Dr. Mary Marrocco is an associate secretary for the Canadian Council of Churches. She is also a teacher, writer and lay pastoral worker. Her column, Questioning Faith, features topics about the teachings of our church, scriptures, the lives and writings of the saints and spiritual writers and theologians. She can be reached at firstname.lastname@example.org.
It can be tough to speak up even when something burns inside you. Especially if everybody seems happiest not saying or hearing it, and you wonder if you’re crazy or misguided, and won’t you look like a fool or a downer if you do say it.
One of the most gifted actors I’ve observed is Robert Duvall. From fearless napalm-loving Lt. Col. Kilgore in Apocalypse Now, to shy retired Cuban barber in Wrestling Ernest Hemingway, or mild-mannered consigliere of The Godfather, he gives life to an astonishing array of characters.
Did I really want to spend a long evening sitting alone in a chapel — not getting done any of the things I wanted to get done, not visiting any of the people I wanted to visit, not having any of the adventures I wanted on a Friday night? Instead, a seven to midnight Lenten prayer vigil.
In one of my favourite stories, four children travel to a secret country. On their second trip, they discover the ruins of a castle. Together they descend a dark, cold staircase into a vast underground chamber. Shining flashlights all round, they discover it’s filled with gems, jewels and treasures, all covered over with thick layers of dust.
On one of the darkest, chilliest days of the year, I met an old friend. This day had been long coming: I’d accidentally managed to stand him up a couple of times before this rendez-vous. He forgave me.
“What’s wrong with you?” the young woman asks her co-worker, Joe. She’s been trying to convey a message from their boss, but Joe seems to be on another planet.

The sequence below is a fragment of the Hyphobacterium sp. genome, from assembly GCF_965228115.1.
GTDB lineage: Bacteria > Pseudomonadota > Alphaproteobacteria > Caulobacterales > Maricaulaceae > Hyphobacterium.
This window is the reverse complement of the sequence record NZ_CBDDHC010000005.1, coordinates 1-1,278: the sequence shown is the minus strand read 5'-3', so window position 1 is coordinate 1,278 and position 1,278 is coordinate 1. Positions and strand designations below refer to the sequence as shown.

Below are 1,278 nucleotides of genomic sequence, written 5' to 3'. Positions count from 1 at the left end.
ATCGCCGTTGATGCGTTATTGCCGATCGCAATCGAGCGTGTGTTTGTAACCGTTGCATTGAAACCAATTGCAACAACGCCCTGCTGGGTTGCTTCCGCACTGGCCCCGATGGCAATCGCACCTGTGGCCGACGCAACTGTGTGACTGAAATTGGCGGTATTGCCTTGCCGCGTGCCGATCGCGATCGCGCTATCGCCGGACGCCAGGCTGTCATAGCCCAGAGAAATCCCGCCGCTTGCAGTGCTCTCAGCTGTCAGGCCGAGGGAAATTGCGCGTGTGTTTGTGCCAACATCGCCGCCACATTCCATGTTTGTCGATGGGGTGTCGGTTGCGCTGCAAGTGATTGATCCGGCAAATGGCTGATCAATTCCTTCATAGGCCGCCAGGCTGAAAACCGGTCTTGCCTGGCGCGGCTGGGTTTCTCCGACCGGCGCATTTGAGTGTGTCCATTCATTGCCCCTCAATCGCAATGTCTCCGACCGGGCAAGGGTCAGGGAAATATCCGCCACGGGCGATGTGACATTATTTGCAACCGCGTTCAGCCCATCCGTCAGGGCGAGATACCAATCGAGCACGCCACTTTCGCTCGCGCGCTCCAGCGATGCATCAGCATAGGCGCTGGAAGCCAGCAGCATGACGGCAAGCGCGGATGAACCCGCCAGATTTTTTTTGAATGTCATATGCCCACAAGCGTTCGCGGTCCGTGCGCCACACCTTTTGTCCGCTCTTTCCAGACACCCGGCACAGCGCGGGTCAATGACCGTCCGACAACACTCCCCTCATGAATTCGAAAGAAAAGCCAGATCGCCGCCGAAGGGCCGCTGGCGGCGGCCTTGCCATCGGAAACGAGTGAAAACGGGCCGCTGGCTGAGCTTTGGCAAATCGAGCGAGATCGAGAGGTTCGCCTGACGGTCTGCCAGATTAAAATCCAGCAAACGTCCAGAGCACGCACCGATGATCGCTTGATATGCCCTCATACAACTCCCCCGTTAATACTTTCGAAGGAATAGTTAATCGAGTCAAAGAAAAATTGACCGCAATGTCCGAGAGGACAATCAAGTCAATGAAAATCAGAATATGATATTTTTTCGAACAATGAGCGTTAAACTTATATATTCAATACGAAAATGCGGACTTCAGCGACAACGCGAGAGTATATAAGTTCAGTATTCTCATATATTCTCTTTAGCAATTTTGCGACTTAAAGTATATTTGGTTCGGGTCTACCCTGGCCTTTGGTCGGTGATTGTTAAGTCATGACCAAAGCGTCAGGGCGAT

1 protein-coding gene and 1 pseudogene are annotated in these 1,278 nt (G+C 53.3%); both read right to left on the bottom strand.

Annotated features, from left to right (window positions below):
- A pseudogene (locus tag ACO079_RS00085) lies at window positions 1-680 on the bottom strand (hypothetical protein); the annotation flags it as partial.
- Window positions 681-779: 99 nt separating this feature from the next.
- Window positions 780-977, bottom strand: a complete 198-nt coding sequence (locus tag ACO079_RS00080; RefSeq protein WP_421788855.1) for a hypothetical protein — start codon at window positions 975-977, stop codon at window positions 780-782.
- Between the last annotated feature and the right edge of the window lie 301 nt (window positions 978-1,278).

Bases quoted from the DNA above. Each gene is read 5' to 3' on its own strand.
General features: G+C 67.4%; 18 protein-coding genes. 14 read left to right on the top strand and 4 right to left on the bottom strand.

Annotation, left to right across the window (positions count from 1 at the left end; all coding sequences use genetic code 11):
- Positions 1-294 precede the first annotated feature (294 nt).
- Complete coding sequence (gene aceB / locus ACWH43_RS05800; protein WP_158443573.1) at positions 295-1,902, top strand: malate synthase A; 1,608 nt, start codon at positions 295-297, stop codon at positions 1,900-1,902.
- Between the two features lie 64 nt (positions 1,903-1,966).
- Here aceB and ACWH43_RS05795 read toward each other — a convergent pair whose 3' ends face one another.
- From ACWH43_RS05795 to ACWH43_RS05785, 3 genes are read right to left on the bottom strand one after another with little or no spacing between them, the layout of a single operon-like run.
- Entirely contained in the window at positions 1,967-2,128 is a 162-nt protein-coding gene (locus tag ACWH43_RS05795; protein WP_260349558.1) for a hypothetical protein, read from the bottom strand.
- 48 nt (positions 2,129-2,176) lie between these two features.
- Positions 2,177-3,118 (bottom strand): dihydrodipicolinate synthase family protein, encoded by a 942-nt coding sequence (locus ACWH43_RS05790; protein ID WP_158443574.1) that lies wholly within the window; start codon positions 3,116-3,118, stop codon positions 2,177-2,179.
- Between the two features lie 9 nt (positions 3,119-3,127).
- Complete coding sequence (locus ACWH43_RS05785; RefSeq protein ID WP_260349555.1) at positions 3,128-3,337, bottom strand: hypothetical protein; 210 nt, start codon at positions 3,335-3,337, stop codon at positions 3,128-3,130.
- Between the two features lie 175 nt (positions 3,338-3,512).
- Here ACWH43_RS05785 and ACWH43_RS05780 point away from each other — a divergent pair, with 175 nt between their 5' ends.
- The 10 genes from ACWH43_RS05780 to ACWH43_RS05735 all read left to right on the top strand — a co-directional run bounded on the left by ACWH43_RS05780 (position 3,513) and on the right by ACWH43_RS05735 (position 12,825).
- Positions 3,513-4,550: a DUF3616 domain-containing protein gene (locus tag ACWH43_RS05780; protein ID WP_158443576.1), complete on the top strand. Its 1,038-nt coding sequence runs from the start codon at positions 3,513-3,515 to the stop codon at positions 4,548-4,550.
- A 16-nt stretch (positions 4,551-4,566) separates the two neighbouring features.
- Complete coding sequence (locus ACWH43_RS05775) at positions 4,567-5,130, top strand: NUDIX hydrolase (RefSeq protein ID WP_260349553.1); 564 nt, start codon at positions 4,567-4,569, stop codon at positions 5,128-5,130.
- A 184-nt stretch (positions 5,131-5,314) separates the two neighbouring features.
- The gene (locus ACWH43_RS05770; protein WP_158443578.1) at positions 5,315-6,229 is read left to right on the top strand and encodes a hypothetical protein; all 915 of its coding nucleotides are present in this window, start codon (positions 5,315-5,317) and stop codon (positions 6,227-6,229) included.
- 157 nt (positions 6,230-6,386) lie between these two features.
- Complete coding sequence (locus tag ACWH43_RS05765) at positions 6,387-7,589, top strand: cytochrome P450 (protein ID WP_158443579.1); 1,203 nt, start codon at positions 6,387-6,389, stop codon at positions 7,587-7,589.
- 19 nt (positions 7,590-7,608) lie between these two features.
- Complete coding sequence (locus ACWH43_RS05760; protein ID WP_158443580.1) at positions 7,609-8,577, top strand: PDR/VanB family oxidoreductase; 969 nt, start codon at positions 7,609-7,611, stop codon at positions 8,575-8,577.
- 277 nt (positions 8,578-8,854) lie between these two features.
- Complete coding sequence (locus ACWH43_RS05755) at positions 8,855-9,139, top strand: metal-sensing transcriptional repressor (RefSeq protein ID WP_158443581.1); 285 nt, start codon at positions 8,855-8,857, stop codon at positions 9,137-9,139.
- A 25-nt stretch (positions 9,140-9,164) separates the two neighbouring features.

Do you ever get that empty feeling? For me, it often happens in grocery stores — nowadays so big you could easily get your day’s exercise there — crammed with foods, tastes, colours.
Recently I received an e-mail from a person who died many months ago.
Sharon sat on one side of it, James on the other. It was too tall to climb, too thick to break, too endless to go around. They couldn’t hear each other through its mass. The morning sun coming through the window shone on them both, but they were looking at the floor. Each felt alone, abandoned, angry and a little afraid, sitting some distance away from that wall, unmoving. Her arms were folded on her chest. He was sunk into his chair like a reprimanded six-year-old. Given its immense size and the innumerable ways it affected their lives, it’s surprising they could get so used to the invisible wall. And it ran right down the middle of their marriage.
Late afternoon sunshine brought gold and charcoal shadings. I felt dusty and worn. We’d started early, when it was relatively cool, but the heat grew quickly and we’d wandered through several hot places in the north of Galilee this July day.